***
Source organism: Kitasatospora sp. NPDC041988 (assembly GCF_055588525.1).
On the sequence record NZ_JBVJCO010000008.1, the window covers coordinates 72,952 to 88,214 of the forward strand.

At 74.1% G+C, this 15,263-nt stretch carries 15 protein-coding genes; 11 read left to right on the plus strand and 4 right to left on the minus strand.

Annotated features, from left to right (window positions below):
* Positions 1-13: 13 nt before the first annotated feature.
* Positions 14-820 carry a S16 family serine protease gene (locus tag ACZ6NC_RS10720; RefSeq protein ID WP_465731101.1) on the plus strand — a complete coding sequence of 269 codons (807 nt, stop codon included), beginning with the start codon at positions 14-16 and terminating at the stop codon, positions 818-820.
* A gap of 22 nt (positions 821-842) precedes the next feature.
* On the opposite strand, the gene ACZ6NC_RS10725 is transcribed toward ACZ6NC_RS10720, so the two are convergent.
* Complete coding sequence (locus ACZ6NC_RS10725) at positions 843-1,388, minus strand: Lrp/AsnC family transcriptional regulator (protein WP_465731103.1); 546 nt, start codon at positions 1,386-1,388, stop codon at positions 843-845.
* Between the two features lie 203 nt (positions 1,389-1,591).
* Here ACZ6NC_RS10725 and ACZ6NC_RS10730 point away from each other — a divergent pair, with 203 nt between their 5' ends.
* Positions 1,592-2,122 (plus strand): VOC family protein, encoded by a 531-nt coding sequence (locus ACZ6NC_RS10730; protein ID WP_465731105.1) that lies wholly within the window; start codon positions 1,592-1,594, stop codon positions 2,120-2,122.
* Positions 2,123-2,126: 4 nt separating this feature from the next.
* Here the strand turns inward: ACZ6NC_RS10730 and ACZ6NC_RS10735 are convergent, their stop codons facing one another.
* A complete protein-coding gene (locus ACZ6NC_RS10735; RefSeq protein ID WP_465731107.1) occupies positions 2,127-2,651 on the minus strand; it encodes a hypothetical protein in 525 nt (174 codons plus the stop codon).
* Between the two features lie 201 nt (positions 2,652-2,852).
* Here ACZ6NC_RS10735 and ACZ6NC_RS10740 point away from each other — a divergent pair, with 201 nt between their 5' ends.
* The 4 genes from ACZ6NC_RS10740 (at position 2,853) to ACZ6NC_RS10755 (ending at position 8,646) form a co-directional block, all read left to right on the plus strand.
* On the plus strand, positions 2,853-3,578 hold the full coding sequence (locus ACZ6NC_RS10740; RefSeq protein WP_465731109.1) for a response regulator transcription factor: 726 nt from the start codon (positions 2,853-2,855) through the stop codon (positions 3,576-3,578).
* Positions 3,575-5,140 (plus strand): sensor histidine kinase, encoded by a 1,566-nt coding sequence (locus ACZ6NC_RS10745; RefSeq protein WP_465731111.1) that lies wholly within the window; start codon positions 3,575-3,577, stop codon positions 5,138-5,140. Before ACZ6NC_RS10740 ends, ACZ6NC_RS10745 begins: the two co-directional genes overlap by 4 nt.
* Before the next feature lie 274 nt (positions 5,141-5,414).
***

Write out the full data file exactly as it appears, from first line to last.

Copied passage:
Source organism: Kitasatospora sp. NPDC041988 (assembly GCF_055588525.1).
On the sequence record NZ_JBVJCO010000008.1, the window covers coordinates 72,952 to 88,214 of the forward strand.

At 74.1% G+C, this 15,263-nt stretch carries 15 protein-coding genes; 11 read left to right on the plus strand and 4 right to left on the minus strand.

Annotated features, from left to right (window positions below):
* Positions 1-13: 13 nt before the first annotated feature.
* Positions 14-820 carry a S16 family serine protease gene (locus tag ACZ6NC_RS10720; RefSeq protein ID WP_465731101.1) on the plus strand — a complete coding sequence of 269 codons (807 nt, stop codon included), beginning with the start codon at positions 14-16 and terminating at the stop codon, positions 818-820.
* A gap of 22 nt (positions 821-842) precedes the next feature.
* On the opposite strand, the gene ACZ6NC_RS10725 is transcribed toward ACZ6NC_RS10720, so the two are convergent.
* Complete coding sequence (locus ACZ6NC_RS10725) at positions 843-1,388, minus strand: Lrp/AsnC family transcriptional regulator (protein WP_465731103.1); 546 nt, start codon at positions 1,386-1,388, stop codon at positions 843-845.
* Between the two features lie 203 nt (positions 1,389-1,591).
* Here ACZ6NC_RS10725 and ACZ6NC_RS10730 point away from each other — a divergent pair, with 203 nt between their 5' ends.
* Positions 1,592-2,122 (plus strand): VOC family protein, encoded by a 531-nt coding sequence (locus ACZ6NC_RS10730; protein ID WP_465731105.1) that lies wholly within the window; start codon positions 1,592-1,594, stop codon positions 2,120-2,122.
* Positions 2,123-2,126: 4 nt separating this feature from the next.
* Here the strand turns inward: ACZ6NC_RS10730 and ACZ6NC_RS10735 are convergent, their stop codons facing one another.
* A complete protein-coding gene (locus ACZ6NC_RS10735; RefSeq protein ID WP_465731107.1) occupies positions 2,127-2,651 on the minus strand; it encodes a hypothetical protein in 525 nt (174 codons plus the stop codon).
* Between the two features lie 201 nt (positions 2,652-2,852).
* Here ACZ6NC_RS10735 and ACZ6NC_RS10740 point away from each other — a divergent pair, with 201 nt between their 5' ends.
* The 4 genes from ACZ6NC_RS10740 (at position 2,853) to ACZ6NC_RS10755 (ending at position 8,646) form a co-directional block, all read left to right on the plus strand.
* On the plus strand, positions 2,853-3,578 hold the full coding sequence (locus ACZ6NC_RS10740; RefSeq protein WP_465731109.1) for a response regulator transcription factor: 726 nt from the start codon (positions 2,853-2,855) through the stop codon (positions 3,576-3,578).
* Positions 3,575-5,140 (plus strand): sensor histidine kinase, encoded by a 1,566-nt coding sequence (locus ACZ6NC_RS10745; RefSeq protein WP_465731111.1) that lies wholly within the window; start codon positions 3,575-3,577, stop codon positions 5,138-5,140. Before ACZ6NC_RS10740 ends, ACZ6NC_RS10745 begins: the two co-directional genes overlap by 4 nt.
* Before the next feature lie 274 nt (positions 5,141-5,414).